Performance matters

By: Brandon Harvey

Performance matters.  For people who work closely with technology, this is something of a ground truth.  Faster is better; it has always been thus.

But how much does performance matter?  Can we quantify its value, so it can be weighed rationally against other attributes a system might have?  Generally speaking, this is difficult, but in some ways it’s getting surprisingly easy – particularly, in the context of the Web.

Here’s how it goes: take a website with a high volume of traffic.  Change some attribute of the website, in some small way, and expose a certain fraction of the audience to that alternate version.  See what happens.

This is A/B testing.  It’s not a new idea, and major websites have used it for years to help with layout and design tuning.  But recently, some companies have played with A/B testing in another way: to test user’s reactions to different levels of performance.  And the results, while not surprising, have been fascinating.

Both Google and Bing, for instance, ran studies where they deliberately returned search results more slowly, for a small subset of (unsuspecting) users.  Over a series of weeks, they kept exposing the same users to a system that was slightly slower than the norm.

And as it turned out, the users of the slightly slower search engine . . . searched less.  Some portion of searches that would otherwise have happened, just didn’t happen.  Users got less utility out of the system.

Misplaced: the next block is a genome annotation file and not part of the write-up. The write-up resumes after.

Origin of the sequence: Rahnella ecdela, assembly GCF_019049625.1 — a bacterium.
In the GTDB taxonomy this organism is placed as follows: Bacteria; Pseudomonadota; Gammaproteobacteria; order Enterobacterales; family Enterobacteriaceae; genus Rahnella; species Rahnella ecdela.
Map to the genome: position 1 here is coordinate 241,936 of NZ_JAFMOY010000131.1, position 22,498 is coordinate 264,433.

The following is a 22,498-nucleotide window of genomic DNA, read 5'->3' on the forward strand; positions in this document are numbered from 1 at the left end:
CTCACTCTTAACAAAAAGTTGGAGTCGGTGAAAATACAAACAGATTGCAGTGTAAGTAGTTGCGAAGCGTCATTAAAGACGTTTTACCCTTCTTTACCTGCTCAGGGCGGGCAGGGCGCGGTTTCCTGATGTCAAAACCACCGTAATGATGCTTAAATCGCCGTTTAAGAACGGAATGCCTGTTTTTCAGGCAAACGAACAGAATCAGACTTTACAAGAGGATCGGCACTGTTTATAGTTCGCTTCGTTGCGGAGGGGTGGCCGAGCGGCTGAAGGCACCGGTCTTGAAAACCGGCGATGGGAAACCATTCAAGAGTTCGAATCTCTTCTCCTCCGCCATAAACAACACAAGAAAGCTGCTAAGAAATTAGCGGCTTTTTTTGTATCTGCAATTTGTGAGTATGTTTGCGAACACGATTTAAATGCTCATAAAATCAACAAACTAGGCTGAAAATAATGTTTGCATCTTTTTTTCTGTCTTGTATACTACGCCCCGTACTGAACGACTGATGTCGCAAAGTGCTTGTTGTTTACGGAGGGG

And it only took a small slowdown to create this effect.  As little as 100 ms of delay (a tenth of a second) had a measurable impact on users.  This is subtle stuff.  For groups exposed to greater delays, Google saw a greater reduction in search activity.  Just a 2% overall slowdown induced a 2% drop in searches per user.

And if users’ propensity to search is hurt by a slower system, their propensity to do other things – like, for example, pull out their wallet and buy something – is hurt just as much.  Bing found that a 2 second delay in search results cut revenue per user by 4.3%.  For the amount of traffic that sites like Bing and Google tend to see, that’s a very large number.

Without question, then, this is an important result for the consumer-facing web.  But what about the workplace?  How does the responsiveness of a business system affect its usefulness?  Unfortunately, I’m not aware of any similar studies in an enterprise context.

But I certainly think they should be attempted.  Any enterprise has internal systems that are strategically important to its operation, as a whole, but are also user-driven.  That is, they can’t simply be mandated into their maximum utility; they naturally have more utility, the more that employees embrace them.  Examples of these kinds of systems:

  • Time and activity reporting
  • Internal databases, wikis, or other knowledge repositories
  • Issue reporting and tracking (whether software or human ‘issues’)
  • Surveys or internal knowledge markets
  • Code repositories and build systems
  • Software-based security systems of all kinds

In each case, it’s in the interest of the company that their workers use these systems early, often, enthusiastically, skillfully, and in great numbers.   This is the only way to extract maximum utility from these systems. And if they fall short, it actually hurts the company more than it hurts the employee.

The A/B tests from Google, Bing, and others show that slow or unresponsive systems have a cost.  There’s no reason that business systems, too, shouldn’t try to measure – and minimize –that cost.

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